Tennessee (Shelby County), Memphis — 4E 71 — The First Lee House
Built in 1869 by James Lee, Jr. (1832–1905), lawyer, riverman and leader in the development of Memphis, the first Lee House was designed by architect Joseph Willis. In this home of Italianate-Victorian design also lived James Lee, Sr. . . . — Map (db m82864) HM
Tennessee (Shelby County), Memphis — 4E 84 — The First Railroad in West Tennessee — The LaGrange and Memphis Railroad
Organized in 1835, the LaGrange and Memphis Railroad operated the first train from Memphis 4 1/2 miles on March 29, 1842, on the present roadbed of the Southern Railway. The depot which was destroyed by fire February 1, 1853 was located here. The . . . — Map (db m8125) HM
Tennessee (Shelby County), Memphis — The Hiker — Spanish War Veterans — 1898-1902
Typifying the American Volunteer who fought Spain in Cuba, the Philippines, and Boxer Rebellion. Erected in 1956 with funds raised by Spanish War veterans of Memphis under the leadership of Fred Bauer, Commander. — Map (db m86723) WM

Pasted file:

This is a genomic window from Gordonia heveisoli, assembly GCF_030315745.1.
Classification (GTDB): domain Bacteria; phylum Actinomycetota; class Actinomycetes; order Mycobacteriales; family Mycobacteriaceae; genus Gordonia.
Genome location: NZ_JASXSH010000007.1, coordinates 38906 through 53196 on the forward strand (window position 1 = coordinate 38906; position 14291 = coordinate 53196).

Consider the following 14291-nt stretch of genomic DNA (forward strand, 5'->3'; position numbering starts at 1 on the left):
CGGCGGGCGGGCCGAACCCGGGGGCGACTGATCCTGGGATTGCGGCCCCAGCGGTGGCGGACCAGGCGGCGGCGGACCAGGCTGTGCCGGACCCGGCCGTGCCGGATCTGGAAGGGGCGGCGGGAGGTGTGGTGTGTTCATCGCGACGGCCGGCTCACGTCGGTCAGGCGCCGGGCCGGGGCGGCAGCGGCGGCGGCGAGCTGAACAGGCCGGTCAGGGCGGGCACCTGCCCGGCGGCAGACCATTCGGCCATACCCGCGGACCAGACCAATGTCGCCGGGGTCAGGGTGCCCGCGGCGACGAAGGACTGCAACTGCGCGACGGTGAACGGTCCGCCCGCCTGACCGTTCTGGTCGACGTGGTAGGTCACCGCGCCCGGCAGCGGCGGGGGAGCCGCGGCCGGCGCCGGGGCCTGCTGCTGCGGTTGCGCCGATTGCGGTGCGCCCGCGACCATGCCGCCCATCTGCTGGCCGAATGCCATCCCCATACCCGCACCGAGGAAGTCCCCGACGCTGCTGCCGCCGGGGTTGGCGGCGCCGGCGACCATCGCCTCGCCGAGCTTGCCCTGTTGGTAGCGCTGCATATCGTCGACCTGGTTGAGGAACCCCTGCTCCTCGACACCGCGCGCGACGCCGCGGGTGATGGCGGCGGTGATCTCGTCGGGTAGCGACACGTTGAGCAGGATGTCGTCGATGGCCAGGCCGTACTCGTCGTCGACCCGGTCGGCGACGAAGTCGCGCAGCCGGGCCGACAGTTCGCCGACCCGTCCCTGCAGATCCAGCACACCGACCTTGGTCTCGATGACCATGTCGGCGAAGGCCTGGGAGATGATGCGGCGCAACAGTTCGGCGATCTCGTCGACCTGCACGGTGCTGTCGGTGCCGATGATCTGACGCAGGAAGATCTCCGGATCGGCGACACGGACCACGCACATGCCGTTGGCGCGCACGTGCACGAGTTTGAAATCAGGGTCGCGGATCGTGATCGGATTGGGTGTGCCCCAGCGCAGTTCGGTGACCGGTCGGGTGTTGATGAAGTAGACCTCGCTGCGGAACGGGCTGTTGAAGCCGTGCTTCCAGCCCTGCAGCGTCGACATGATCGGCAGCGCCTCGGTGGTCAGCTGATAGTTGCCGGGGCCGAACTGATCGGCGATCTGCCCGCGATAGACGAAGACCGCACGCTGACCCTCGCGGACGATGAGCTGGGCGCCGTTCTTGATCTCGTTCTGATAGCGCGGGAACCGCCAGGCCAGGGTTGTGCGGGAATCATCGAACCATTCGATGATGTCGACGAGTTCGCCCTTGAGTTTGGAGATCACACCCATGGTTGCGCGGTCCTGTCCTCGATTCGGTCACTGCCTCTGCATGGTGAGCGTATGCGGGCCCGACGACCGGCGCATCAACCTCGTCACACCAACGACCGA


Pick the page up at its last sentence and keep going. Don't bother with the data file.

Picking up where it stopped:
Tennessee (Shelby County), Memphis — The Hunt-Phelan Home
During the Civil War, the house was commandeered by General Ulysses Grant as his Memphis Headquarters; Jefferson Davis, President of the Confederacy, and a friend of the Hunt Family, also spent time in the house. Later, it was used as a Federal . . . — Map (db m55514) HM
Tennessee (Shelby County), Memphis — The Lindenwood Christian Church — (Disciples of Christ)
Front This congregation began meeting in the home of Simon Bradford at Front and Talbot in 1837. Encouraged by visits from Alexander Campbell, one of the founders of the Christian Church (Disciples of Christ), the first Christian Church . . . — Map (db m87091) HM
Tennessee (Shelby County), Memphis — 4E-95 — The Lorraine Motel
Originally the Windsor Hotel (c. 1925) and later one of only a few hotels for blacks, it hosted such entertainers as Cab Calloway, Aretha Franklin, Count Basie, B.B. King, and Nat King Cole. Walter and Loree Bailey bought it in 1942, renaming it the . . . — Map (db m82865) HM
Tennessee (Shelby County), Memphis — The Lynching of Ell Persons
Side One Near this spot on May 22, 1917, a lynching party chained Ell Persons to a log, doused him in gasoline, and burned him alive. An estimated 5,000 spectators witnessed his death or viewed his remains soon afterward. Persons, a black . . . — Map (db m103638) HM
Tennessee (Shelby County), Memphis — The Lynching of Ell Persons
Front Near this spot, on May 22, 1917, a mob tied Ell Persons to a log, doused him with gasoline, and burned him alive. Several thousand people watched in what newspapers described as a holiday atmosphere. Authorities had arrested Persons, a . . . — Map (db m105947) HM